Random Samples

Science  20 Aug 1999:
Vol. 285, Issue 5431, pp. 1205
  1. Digital Depression

    Scientists have come up with what they claim is the first physiological marker for depression in men: ring fingers that are longer than index fingers.

    The prenatal development of fingers and gonads is controlled by the same genes; in men, relatively long fingers appear to be linked to high fetal testosterone levels. Because there is evidence that high prenatal testosterone may be involved in a variety of psychological impairments, biologist John Manning and his colleagues at the University of Liverpool in the U.K. measured finger lengths and administered the Beck Depression Inventory to 52 men and 50 women. Men average a score of 5 on the test, which goes from 0 (no depression) to 63. The 10 male subjects with the shortest ring fingers had a mean score of 1.56, while the 10 longest fingered averaged 8.5. (The depressed range starts at 10.)

    The scientists conclude in the latest issue of the journal Evolution and Human Behavior that “high fetal testosterone concentrations may predispose males to depression in later life.” They found no finger effect in women. “Our data therefore point to a different etiology for depression in men and women,” they write.

    Evolutionary biologist Robert Trivers of Rutgers University in New Brunswick, New Jersey, likes the result. Measuring male finger length ratios has become a hot research area, he says: Other studies have shown more left-handedness and higher fertility rates among those with long fourth fingers. Manning says his team is also finding a correlation with musical ability (because prenatal testosterone promotes right-hemisphere growth) and a lower risk of heart attacks.

  2. Study Linking Falling Crime Rates to Abortions Creates Stir

    A pair of crime researchers kicked up some dust last week when newspapers reported their study arguing that the legalization of abortion has had a large role in the sudden drop in crime in the United States in the '90s. Stanford law professor John Donohue and University of Chicago economist Steven Levitt have concluded that ripples from the Supreme Court's landmark 1973 decision in Roe v. Wade are discernible decades later in lower crime rates among young males. Other commonly cited factors—including improved policing, the abating of the crack epidemic, and higher employment—do not fully explain the timing and distribution of changing crime patterns, say the authors, who estimate that legalized abortion may be responsible for half the per capita drop in violent and property crimes between 1991 and 1997. Abortion, they claim, reduces births among uneducated, teenaged, and single mothers, whose offspring are most “at risk” for criminal activity, and improves circumstances for the living children of such mothers.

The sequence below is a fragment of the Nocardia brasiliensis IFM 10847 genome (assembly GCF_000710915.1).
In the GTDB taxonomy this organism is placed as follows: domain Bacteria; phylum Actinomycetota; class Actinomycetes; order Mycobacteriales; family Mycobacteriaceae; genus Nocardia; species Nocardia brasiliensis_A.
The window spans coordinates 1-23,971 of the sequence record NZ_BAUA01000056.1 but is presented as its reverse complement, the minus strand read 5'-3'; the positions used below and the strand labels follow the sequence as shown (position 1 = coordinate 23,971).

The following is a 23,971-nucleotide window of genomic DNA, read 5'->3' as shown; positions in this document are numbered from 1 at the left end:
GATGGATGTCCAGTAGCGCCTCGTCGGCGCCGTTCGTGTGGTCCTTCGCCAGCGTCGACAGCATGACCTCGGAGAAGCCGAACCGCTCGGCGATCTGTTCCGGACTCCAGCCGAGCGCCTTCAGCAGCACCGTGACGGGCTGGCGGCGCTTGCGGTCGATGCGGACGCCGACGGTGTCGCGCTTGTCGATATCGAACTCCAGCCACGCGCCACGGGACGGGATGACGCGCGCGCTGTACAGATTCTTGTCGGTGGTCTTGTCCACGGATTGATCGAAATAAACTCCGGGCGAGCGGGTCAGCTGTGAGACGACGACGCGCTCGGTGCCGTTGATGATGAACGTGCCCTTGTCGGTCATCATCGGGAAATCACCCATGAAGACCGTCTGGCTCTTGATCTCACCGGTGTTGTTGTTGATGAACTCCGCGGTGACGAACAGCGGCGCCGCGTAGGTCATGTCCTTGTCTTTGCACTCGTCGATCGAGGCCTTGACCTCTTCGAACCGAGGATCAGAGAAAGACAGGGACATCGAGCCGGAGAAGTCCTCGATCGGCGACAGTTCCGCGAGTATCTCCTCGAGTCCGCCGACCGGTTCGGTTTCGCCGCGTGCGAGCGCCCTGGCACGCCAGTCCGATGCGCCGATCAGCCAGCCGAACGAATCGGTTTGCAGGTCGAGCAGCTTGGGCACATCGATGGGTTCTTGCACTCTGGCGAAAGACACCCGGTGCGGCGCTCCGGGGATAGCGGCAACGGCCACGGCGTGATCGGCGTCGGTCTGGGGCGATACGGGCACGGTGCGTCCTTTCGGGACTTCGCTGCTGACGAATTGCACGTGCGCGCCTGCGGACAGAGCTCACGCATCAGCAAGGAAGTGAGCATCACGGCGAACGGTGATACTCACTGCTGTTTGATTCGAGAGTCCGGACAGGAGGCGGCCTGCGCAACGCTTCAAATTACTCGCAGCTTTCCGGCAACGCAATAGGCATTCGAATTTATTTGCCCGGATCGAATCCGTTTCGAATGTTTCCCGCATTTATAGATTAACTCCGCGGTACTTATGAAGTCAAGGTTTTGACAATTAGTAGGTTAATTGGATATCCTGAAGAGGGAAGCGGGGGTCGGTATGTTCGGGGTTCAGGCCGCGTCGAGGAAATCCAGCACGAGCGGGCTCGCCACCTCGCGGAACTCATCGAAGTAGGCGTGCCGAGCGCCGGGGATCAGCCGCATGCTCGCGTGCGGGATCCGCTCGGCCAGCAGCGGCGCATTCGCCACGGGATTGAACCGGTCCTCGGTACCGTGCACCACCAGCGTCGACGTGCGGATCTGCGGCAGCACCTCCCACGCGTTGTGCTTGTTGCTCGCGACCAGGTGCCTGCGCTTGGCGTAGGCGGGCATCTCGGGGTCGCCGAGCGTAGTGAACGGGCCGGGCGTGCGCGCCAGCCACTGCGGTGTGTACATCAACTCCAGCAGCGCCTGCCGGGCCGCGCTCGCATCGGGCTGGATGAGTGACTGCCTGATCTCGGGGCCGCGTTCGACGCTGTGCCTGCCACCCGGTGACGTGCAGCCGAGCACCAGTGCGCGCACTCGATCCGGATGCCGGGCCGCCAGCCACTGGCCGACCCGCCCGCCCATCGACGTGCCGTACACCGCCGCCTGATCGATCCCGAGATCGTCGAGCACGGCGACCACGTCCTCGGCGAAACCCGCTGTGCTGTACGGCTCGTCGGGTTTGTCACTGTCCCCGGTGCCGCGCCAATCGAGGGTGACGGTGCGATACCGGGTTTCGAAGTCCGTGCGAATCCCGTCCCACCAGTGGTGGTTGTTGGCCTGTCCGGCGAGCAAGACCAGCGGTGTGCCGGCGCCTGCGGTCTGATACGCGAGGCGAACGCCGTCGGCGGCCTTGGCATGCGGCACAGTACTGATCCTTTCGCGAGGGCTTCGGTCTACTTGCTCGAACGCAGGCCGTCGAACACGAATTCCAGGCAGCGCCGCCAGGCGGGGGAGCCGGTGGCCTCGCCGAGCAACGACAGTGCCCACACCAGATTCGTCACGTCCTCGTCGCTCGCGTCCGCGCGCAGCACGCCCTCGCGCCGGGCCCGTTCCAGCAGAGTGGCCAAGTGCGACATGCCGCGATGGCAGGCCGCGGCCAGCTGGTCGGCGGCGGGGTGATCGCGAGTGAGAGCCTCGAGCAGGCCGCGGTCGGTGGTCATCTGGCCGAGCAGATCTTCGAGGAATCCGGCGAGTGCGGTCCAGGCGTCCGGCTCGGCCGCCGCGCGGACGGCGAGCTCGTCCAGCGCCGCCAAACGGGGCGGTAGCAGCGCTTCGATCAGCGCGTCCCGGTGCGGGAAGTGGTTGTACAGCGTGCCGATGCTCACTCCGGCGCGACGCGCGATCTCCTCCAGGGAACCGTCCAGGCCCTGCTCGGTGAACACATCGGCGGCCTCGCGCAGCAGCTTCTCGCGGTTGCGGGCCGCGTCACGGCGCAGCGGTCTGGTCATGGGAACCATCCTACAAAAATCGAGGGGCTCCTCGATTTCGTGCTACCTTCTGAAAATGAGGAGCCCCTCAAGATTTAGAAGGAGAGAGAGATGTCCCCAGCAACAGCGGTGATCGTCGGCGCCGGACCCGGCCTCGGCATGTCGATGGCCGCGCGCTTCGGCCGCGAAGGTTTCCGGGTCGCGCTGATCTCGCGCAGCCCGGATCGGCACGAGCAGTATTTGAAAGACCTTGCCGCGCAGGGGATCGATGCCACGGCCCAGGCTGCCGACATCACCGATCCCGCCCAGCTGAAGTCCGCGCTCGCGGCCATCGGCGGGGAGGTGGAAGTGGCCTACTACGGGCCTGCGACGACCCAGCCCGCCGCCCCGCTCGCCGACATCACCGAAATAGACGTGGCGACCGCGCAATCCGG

The authors say their strongest evidence comes from the fact that crime rates have dropped the most in states with the highest abortion rates. Levitt says the numbers might be influenced by such factors as better prenatal care in the high-abortion states, but data on the effects of social programs make it unlikely that “relatively small changes in social programs could have had a major impact.”

    The authors, who have presented their unpublished findings at several scholarly meetings, have been accused of favoring “eugenics” both by antiabortionists and by some African Americans, who are three times as likely as whites to have abortions. Some experts are not convinced by Levitt and Donohue's thesis. Daniel Nagin, a professor of public policy at Carnegie Mellon University in Pittsburgh, says it's an “interesting contention,” but he finds this no more convincing than any other explanation for the crime drop. But psychiatrist Fred Goodwin, head of the Center on Neuroscience, Medical Progress and Society at George Washington University in Washington, D.C., thinks abortion rates could well be a factor. Most abortions, he says, are sought by single young women, and “the absence of fathers is the biggest single predictor of antisocial behavior.”

  3. Tunguska Revisited

    Hoping to solve a mystery that has persisted for more than 90 years, an Italian-Russian team last month scoured the bottom of a Siberian lake for clues to the cause of a titanic explosion that flattened and charred trees over hundreds of square kilometers.

    On 30 June 1908, witnesses saw a fireball hurtle through the dawn sky over eastern Siberia before exploding with a force of 1000 Hiroshima bombs in a remote region called Tunguska. What hit has been a mystery despite Russian expeditions to the site over the years.

    Eight years ago, a group led by physicists Giuseppe Longo and Menotti Galli of the University of Bologna in Italy culled microscopic particles of heavy metals, which appeared to have been forged at high temperatures, from 90-year-old tree resin at the site. Western researchers tend to think the particles came from a meteorite, while many Russians say they could have been in a chunk of cometary debris.

    Now Longo and Nikolai Vasiliev, deputy director of the Tunguska Nature Reserve, have returned to Siberia to look for more definitive evidence. Braving mosquitoes, horseflies, and sweltering heat, the scientists took two dozen core samples at the bottom of a lake 8 km from the epicenter, where, they figure, any fragments should be preserved in the sediment. Longo's group will analyze the cores in Italy, hoping for pieces that might solve the puzzle (www-th.bo.infn.it/tunguska).

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